An international research team led by the University of Göttingen has discovered two new Earth-like planets near one of our closest neighboring stars. "Teegarden's star" is only about 12.5 light years away from Earth and is one of the smallest known stars. It is only about 2,700 °C warm and about ten times lighter than the Sun. Although it is so close to us, the star wasn't discovered until 2003. The scientists observed the star for about three years. The results were published in the journal Astronomy and Astrophysics.
Their data clearly show the existence of two planets. "The two planets resemble the inner planets of our solar system," explains lead author Mathias Zechmeister of the Institute for Astrophysics at the University of Göttingen. "They are only slightly heavier than Earth and are located in the so-called habitable zone, where water can be present in liquid form."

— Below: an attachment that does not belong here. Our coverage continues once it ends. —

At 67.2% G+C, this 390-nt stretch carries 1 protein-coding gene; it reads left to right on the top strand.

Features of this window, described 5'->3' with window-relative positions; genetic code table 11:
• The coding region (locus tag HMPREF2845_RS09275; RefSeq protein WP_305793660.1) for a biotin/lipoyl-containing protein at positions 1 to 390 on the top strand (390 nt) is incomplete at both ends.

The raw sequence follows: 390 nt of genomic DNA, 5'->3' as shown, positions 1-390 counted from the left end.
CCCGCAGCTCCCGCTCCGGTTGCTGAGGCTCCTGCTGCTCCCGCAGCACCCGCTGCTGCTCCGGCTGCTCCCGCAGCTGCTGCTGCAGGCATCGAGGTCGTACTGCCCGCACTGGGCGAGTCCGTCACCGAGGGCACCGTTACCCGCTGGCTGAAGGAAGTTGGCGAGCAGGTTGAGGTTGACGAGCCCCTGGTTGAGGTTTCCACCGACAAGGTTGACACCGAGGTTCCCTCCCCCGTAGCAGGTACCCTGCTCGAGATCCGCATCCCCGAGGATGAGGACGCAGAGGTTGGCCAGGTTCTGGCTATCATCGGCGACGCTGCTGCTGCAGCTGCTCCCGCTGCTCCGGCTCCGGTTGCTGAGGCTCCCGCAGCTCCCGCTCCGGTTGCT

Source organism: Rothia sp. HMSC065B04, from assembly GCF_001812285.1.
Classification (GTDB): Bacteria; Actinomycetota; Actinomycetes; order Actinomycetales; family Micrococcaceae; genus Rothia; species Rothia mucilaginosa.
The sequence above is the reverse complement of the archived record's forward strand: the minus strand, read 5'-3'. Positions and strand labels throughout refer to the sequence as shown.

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Despite its proximity, this nearby Teegarden's star was only discovered back in 2003. About ten times lighter than our own Sun and one of the smallest stars we know of, the old red dwarf, which is roughly 8 billion years old, has proved a challenge to research.
According to the team, other planetary systems around similar stars have always been detected using the transit method, when an orbiting planet passes in front of a star, blocking Earth's view and causing the bright celestial object to darken for a brief moment.
The alignment and dimness of Teegarden wouldn't lend itself to this method however, so astronomers instead used the CARMENES next-generation telescope designed specifically for such situations. Located at Spain's Calar Alto Observatory, the instrument allowed the researchers to look for any changes in the mini-star's radial velocity.
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Related reading: (Astronomy and Astrophsics Manuscript) The CARMENES search for exoplanets around M dwarfs: Two temperate Earth-mass planet candidates around Teegarden’s Star?; Finding Exoplanets; The Trappist-1 System